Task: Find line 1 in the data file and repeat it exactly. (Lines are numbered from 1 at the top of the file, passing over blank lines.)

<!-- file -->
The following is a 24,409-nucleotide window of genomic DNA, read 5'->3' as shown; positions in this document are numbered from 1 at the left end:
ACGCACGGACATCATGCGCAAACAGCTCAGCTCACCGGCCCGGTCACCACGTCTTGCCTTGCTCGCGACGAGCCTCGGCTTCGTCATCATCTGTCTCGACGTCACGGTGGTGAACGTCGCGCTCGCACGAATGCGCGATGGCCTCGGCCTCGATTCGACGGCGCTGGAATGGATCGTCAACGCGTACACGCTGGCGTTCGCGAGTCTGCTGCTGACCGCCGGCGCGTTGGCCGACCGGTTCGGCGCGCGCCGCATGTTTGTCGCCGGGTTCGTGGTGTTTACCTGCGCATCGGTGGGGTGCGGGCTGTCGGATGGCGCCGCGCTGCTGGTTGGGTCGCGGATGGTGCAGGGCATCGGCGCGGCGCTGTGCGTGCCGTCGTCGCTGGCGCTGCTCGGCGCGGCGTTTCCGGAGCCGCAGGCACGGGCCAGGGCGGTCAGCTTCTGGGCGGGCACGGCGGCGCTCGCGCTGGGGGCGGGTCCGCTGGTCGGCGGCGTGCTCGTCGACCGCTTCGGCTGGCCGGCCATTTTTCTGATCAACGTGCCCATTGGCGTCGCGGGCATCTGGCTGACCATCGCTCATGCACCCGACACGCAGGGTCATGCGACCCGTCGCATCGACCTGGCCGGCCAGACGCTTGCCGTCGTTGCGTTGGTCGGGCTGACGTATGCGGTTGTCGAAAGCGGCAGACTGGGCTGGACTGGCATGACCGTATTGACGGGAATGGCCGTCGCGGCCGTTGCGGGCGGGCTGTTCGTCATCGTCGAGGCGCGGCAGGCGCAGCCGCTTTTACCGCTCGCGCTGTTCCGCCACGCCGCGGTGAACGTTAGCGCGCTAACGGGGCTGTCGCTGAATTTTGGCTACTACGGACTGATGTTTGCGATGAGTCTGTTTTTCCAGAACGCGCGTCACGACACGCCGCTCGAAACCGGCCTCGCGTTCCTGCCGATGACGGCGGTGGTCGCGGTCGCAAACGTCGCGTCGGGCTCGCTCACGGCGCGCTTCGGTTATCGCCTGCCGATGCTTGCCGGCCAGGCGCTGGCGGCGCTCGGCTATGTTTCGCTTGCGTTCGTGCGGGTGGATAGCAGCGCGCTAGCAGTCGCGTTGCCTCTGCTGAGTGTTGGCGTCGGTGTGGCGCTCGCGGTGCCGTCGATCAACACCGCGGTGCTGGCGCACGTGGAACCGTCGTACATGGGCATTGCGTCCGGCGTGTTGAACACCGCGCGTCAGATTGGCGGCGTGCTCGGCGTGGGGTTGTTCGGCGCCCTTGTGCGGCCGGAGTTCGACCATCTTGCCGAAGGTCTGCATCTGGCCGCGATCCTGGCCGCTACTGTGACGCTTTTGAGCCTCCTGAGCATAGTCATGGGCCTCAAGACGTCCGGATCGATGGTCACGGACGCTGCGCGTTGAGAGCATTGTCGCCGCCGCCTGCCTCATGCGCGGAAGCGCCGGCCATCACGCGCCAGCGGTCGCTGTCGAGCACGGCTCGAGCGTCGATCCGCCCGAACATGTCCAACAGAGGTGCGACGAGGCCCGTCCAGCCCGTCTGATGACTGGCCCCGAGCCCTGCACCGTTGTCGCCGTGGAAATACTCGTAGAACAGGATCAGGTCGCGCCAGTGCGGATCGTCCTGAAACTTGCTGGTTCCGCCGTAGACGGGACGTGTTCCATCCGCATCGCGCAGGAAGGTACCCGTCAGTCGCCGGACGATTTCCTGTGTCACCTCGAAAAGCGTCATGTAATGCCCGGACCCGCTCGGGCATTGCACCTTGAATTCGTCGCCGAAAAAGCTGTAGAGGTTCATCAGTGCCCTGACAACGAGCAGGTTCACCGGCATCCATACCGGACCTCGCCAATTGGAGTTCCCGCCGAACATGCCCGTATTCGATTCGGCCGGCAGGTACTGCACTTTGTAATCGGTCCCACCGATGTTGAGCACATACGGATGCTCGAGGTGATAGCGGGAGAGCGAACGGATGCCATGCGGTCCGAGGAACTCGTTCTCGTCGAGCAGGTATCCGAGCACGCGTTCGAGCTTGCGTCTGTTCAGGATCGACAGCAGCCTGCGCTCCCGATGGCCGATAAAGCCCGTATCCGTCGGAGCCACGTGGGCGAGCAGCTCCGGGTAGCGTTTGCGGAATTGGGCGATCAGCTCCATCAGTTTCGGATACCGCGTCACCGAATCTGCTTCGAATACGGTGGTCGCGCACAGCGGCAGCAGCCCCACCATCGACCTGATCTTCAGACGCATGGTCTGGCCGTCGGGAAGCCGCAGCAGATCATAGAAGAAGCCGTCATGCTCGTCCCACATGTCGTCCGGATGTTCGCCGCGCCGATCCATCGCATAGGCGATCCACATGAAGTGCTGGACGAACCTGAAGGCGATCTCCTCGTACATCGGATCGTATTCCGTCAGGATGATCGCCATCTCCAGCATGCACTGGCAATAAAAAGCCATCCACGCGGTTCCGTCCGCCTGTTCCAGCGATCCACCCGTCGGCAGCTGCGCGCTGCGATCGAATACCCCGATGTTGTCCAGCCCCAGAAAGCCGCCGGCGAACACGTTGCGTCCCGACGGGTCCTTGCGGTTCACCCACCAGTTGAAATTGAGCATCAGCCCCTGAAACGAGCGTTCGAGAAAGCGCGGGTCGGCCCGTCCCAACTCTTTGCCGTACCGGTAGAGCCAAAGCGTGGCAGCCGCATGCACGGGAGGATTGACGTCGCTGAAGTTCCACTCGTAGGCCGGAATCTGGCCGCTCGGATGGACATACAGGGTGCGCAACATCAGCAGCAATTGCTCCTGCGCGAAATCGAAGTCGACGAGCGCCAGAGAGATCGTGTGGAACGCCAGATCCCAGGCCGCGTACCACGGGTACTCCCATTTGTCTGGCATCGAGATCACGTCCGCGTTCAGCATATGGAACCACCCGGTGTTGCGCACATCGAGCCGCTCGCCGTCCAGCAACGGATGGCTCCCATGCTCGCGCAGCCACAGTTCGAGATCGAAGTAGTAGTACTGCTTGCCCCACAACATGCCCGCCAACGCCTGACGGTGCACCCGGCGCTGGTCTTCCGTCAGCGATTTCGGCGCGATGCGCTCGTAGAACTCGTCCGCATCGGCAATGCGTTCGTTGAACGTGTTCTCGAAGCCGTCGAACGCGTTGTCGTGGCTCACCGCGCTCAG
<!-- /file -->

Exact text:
The following is a 24,409-nucleotide window of genomic DNA, read 5'->3' as shown; positions in this document are numbered from 1 at the left end: